Newars will not easily give up the fight and will clearly protest until the badly drafted Guthi Bill is completely scrapped or totally rewritten in collaboration with Newar stakeholders
For obvious reasons, the Guthi Bill proposed by Ministry of Land Management, Cooperatives and Poverty Alleviation has provoked massive opposition among the Newars of Kathmandu Valley. Thousands of people have taken to the streets and expressed strong objection to this planned confiscation of private property, to the dismissal of actual Newar trustees and to de facto state nationalization of all community trusts and guthi land. Newars rightly consider this proposal to be a frontal attack by government forces on their identity and culture, as well as a technocratic way of running internal social and religious matters. The importance of guthi for Newar culture cannot be overstated. Without these groups and trusts, a number of festivals, rituals and dance could no longer be performed. Interestingly, some members of other Nepali ethnic groups have demonstrated alongside the Newars because the Bill can be more broadly viewed as an anti-indigenous autocratic act. Newars from the diaspora (especially in the UK and USA) have also joined the protest through their communal organizations. This guthi andolan, one of the largest anti-government protests since the 2006 People’s Movement and the establishment of a Republic in Nepal, calls for some explanation and comments, all of which are of importance for the future of a democratic and federalist Nepal.
Guthi for Newars
As I explained in my 2005 Mahesh Chandra Regmi Lecture (Social Science Baha, Kathmandu), guthi designates two different things and corresponds to two different realities that have to be distinguished for the clarity of the debate. The first one, which is specific to Newars, is a basic feature of their socio-religious organization. It refers to social entities anchored more often than not in kinship and territoriality. The first Newar village in which I lived many years ago in Lalitpur district was divided among five guthis, corresponding to five exogamous lineages intermarrying within the boundaries of the village. Throughout the Kathmandu Valley, guthi also refers to death groups whose members have the duty of expressing concern to bereaved families and of performing funeral rituals. Sometimes, all Maharjan villagers of the same locality belong to just one of such brotherhood. In addition, guthis are used to worship lineage deities (digudyah)—a crucial institution throughout Nepal. In all that senses guthis are organized within the boundaries of caste. These groups are so intimately linked to religion and society that to be expelled from one of them for some reason or other (misalliance for instance) is synonymous with social death, stigmatization of the individual and their family. These communal groups have no land and their expenses are covered by guthiyar members through individual obligatory contributions and donations. These guthis are therefore far from a simple economic cooperative. They are at the very heart of Newar society.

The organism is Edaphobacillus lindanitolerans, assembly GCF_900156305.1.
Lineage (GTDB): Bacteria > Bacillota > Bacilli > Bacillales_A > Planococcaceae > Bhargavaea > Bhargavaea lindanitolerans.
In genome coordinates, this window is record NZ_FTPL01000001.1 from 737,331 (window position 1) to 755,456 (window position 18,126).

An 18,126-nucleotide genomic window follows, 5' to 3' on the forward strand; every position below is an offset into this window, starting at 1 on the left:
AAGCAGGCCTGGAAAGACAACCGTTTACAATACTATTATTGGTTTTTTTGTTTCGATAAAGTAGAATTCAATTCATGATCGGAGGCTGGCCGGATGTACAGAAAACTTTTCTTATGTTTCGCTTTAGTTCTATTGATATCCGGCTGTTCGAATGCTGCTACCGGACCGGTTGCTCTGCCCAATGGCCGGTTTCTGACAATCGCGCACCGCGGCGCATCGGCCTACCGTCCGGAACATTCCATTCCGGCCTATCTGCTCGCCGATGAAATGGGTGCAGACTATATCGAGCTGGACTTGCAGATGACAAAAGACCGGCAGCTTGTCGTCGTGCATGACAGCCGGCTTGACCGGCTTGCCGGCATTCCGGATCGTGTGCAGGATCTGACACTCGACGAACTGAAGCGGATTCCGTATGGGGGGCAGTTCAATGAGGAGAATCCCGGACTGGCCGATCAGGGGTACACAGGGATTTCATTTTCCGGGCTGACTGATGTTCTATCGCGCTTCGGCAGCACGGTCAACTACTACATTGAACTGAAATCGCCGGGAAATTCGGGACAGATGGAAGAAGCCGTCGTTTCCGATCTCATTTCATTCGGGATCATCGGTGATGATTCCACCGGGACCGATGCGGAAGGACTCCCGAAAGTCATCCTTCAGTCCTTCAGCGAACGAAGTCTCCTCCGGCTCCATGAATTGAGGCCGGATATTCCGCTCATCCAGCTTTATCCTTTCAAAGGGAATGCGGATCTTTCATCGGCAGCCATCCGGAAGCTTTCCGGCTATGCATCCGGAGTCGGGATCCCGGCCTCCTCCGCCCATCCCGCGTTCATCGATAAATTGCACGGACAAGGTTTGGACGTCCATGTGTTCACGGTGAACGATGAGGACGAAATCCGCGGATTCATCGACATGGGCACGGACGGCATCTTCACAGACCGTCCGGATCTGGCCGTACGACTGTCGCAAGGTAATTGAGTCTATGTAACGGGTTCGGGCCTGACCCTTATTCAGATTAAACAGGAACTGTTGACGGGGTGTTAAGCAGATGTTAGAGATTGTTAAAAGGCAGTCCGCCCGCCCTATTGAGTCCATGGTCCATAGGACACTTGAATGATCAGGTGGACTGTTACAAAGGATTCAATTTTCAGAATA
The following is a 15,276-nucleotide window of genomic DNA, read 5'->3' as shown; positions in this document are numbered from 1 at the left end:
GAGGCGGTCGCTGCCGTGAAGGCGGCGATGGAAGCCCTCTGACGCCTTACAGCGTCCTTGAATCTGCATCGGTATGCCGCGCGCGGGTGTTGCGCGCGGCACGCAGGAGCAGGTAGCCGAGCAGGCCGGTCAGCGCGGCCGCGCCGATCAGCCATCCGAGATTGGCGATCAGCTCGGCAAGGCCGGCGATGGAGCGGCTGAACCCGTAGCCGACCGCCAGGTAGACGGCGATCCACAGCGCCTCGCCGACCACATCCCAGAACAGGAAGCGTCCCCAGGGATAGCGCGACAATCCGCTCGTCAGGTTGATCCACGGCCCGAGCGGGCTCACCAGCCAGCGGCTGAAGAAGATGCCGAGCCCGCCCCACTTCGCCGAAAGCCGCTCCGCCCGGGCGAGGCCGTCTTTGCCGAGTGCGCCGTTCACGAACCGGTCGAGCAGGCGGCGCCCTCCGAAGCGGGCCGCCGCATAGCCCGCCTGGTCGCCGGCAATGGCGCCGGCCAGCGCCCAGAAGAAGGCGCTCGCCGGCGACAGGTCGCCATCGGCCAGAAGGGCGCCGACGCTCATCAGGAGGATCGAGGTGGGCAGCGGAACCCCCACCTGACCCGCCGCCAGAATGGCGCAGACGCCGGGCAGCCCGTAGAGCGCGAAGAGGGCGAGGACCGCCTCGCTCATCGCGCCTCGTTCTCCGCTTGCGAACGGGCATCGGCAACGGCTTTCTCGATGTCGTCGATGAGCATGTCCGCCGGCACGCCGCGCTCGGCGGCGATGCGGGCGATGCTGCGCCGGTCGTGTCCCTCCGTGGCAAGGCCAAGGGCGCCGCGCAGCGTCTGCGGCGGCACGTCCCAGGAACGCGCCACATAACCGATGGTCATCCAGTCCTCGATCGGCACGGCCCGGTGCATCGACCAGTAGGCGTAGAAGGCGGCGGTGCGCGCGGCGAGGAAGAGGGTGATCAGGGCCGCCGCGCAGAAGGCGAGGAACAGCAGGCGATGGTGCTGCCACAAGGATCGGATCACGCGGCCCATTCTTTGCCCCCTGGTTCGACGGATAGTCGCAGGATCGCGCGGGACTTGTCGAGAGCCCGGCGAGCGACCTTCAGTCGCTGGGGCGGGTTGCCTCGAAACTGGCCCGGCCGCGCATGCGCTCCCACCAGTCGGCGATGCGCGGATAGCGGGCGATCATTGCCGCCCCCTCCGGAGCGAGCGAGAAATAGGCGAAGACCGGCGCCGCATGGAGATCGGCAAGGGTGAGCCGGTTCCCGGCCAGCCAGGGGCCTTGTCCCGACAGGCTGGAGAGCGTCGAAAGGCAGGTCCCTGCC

The second meaning is associated with religious endowments and land dedicated to religious purposes, many of which is still private. These trust groups serve to maintain temples, perform rituals to deities and fund religious dances and festivals. In this second sense, they are broadly multi-caste and sometimes include Buddhist and Hindu Newars within the same association. These trusts extend beyond the Kathmandu Valley and exist in other parts of Nepal. Yet, for historic reasons, they have so far mainly been found among the Newars of the Kathmandu Valley. As my current work among trustees of several Tantric temples of Kathmandu has clearly proved, these guthis are based on the same social rules and rituals as the first ones.
For Newars, these two meanings are closely connected. Both categories of guthi have equally sustained Newar cultural heritage over the centuries. Producing Malla artistic masterpieces, for instance, would have been difficult without them. Both types of guthi are therefore the nerve centre of Newar society and religion. A bill aimed at putting an end to these local forms of organization can only provoke a strong emotional reaction.